Not all tuna species are equal, though, when it comes to sustainability. Sure, you’ll find bigeye tuna tataki on the menu at Blue Water Cafe, but don’t expect to dive into the fois gras of tuna – bluefin – renowned for its fatty texture. It’s a no-go for Pabst, who also takes a pass on the trifecta of unsustainable caviars: beluga, osetra and sevruga. And don’t try to order it off-menu, either. “It just does not go with our philosophy,” he says. “We do carry caviar from the East Coast that is labelled Ocean Wise.” 

Pabst notes that, thanks to education, endangered Chilean sea bass has all but disappeared off menus, especially in seafood savvy Vancouver. Surprisingly, though, monkfish and halibut (from Canada’s East Coast) still make appearances on restaurant menus and in markets, yet both species are over-fished.

Pabst shares another eye-opener: Pacific red snapper, he says, “is not a real red snapper but a rockfish. It takes a very long time to reproduce, yet you can buy them at any grocery store for very cheap. I think that is one of the fishes you should be a bit more careful about.””

Pacific halibut gets the green light. “The halibut is fantastic and it’s very well managed,” says Pabst. And so does sablefish – black cod – which is available year-round. “It’s a very good sustainable seafood option that is coming right from our waters.” Plus there’s a new offering that’s being touted as the next delicacy – Sableenes – a little chunk of “meat” that comes from the sablefish collar, comparable to a halibut cheek. 

Sea Urchin Dish Wins Gold Metal Plate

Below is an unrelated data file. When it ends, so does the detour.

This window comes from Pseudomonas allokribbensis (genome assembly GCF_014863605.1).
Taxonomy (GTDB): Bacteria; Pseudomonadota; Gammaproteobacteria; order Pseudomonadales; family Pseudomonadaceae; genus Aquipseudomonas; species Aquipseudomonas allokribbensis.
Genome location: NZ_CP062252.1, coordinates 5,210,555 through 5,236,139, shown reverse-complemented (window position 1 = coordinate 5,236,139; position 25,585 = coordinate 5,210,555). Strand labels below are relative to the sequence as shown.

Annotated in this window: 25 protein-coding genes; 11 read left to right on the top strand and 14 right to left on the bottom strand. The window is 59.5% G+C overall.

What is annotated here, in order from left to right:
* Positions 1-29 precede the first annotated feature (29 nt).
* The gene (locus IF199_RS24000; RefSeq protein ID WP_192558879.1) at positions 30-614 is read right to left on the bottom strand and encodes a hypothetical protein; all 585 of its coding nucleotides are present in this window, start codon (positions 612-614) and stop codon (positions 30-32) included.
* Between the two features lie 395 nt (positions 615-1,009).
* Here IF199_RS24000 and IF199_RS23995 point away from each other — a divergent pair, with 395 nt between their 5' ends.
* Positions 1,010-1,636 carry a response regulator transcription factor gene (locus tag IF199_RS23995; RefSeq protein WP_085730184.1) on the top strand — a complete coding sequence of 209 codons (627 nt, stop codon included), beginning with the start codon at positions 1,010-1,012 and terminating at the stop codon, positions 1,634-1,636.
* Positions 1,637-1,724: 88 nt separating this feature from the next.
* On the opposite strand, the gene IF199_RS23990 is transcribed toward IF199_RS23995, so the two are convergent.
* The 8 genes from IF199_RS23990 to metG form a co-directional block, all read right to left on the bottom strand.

Pabst’s most prized sustainable seafood is also one of his unsung heroes. It’s been around for more than 500 million years and doesn’t have an imaginative sobriquet to make it sound more palatable. In fact, this delicacy – the red sea urchin – helped Pabst win top honours at last year’s Gold Medal Plates culinary competition. 

The star chef took a careful approach when preparing the gutsy ingredient. But that’s not to say he chose the safe route by choosing B.C.’s green sea urchin, which is smaller than the red sea urchin and has a sweeter flavour. “It really reminded me, the first time when I tried it, of the sweetness of fresh scallop,” says Pabst.

Instead, he took a cue from his palate and chose the stronger-tasting red sea urchin typically served in sushi restaurants, and paired it with scallop, thus balancing the ingredients in a bold-flavour-meets-delicate texture mousse. 

“[The red sea urchin] is a little strong in flavour, and for first-timers might be a bit too overwhelming,” says Pabst. “So what I was trying to do was come up with a dish that the broader public would enjoy, without losing too much of [the sea urchin] flavour.”

By breaking into that spiny shell and coaxing the custard-like sections of sea urchin roe into a fabulous dish, Pabst has shone a bright light on one of his unsung heroes. Perhaps people will be tempted to try their own hand at his recipe for red sea urchin paired with kusshi oysters.

Or be even more daring. After all, says Pabst, “Purists would probably tell you it’s still best to eat sea urchin fresh out of the shell.”

Originally published in BC Home magazine. For monthly updates, subscribe to the free BC Home e-newsletter, or purchase a subscription to the bi-monthly magazine.